The reason that utility companies prune and remove trees is that trees can be very detrimental to power lines. The trees must be kept at a certain distance from said power lines. The exact clearance distance will depend on the type of voltage used in the line and primary and secondary conductors.
Specific tree pruning practices are used depending on where the trees are located. Urban and rural tree clearing strategies are typically quite different.
One of the methods commonly used in utility tree pruning is directional pruning instead of shearing and topping trees. Directional pruning will guide the tree to grow away from the utility wires and is more attractive because no stubs are left. That said, directionally pruned trees may also look a bit funny, but they will likely still look better than topped trees.
Sometimes trees need to be removed entirely because they are at risk of falling and completely disrupting the power lines as well as the surrounding streets. These might be older trees that are now sick, dying or showing signs of root rot.
Tree removal is especially likely following a massive storm where wind might have dislodged a tree, or flooding could have killed the roots of the tree.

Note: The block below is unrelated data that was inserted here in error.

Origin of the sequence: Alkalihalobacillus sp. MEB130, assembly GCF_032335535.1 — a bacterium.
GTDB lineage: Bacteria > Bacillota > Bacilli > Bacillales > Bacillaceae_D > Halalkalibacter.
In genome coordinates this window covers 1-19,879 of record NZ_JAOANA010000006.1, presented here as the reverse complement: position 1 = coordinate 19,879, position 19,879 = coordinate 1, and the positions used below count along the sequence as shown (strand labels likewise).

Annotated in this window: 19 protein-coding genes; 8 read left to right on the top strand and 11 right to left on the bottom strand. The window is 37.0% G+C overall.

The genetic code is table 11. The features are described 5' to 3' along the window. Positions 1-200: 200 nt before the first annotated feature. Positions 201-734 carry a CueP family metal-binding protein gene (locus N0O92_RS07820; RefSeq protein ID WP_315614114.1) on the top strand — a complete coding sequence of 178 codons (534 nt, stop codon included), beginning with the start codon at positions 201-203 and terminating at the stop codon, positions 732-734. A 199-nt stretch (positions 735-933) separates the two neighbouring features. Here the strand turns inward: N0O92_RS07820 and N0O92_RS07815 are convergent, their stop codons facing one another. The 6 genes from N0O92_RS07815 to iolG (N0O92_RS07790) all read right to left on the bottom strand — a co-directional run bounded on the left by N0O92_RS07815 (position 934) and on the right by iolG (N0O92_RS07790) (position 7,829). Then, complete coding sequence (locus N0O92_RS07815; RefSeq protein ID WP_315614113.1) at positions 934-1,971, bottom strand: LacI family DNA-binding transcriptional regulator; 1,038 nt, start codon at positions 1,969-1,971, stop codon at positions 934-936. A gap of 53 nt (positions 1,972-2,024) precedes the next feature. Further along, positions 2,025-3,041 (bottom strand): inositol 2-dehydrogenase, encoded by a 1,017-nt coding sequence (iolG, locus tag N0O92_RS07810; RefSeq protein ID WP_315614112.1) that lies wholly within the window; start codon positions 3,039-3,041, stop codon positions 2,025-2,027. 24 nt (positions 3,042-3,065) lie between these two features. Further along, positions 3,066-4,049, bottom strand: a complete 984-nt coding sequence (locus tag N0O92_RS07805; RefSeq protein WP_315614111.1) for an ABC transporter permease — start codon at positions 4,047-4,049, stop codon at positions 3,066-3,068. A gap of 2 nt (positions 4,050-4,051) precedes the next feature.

Utility companies themselves generally do not do tree trimming. Instead, they work with qualified tree service providers to manage the trees through easements. In this sense, the tree service provider is working on behalf of the utility company and therefore has the same right of access as the utility.
How Tree Service Providers Help Utilities with Tree Removal
Townsend Tree Service is one such tree service provider that works with utilities and local municipalities to manage trees and other vegetation. One of our primary responsibilities is to clear tree branches and debris from power lines, which we do both proactively and after major storms and hurricanes. Power line clearance is a specialized field that requires an immense amount of knowledge of trees and skill in implementation.
Townsend Tree Service also offers strategic vegetation management services to support short- and long-term planning of tree pruning and removal. With additional expertise in electric utility line construction, Townsend Tree provides well-rounded expertise backed by 75 years of experience.
We are more than a service, but a resource and partner that works to keep communication lines, pipelines and roadways protected. Our tree management experts can advise on the best ways to safely handle tree growth. Our hazard tree program is specifically designed to proactively identify and remove hazardous trees before they cause problems. This is done through a comprehensive inspection of the power line’s environment to identify dead, dying and dangerous trees. These trees are then cautiously removed before they can cause damage to the power line or worse, utility workers.
Townsend Tree Service is a leading, multi-state provider of expert tree trimming, line clearing and vegetation management services. We specialize in helping utilities keep the power flowing through proactive tree limb pruning and vegetation clearing. Learn more about our integrated vegetation management services here.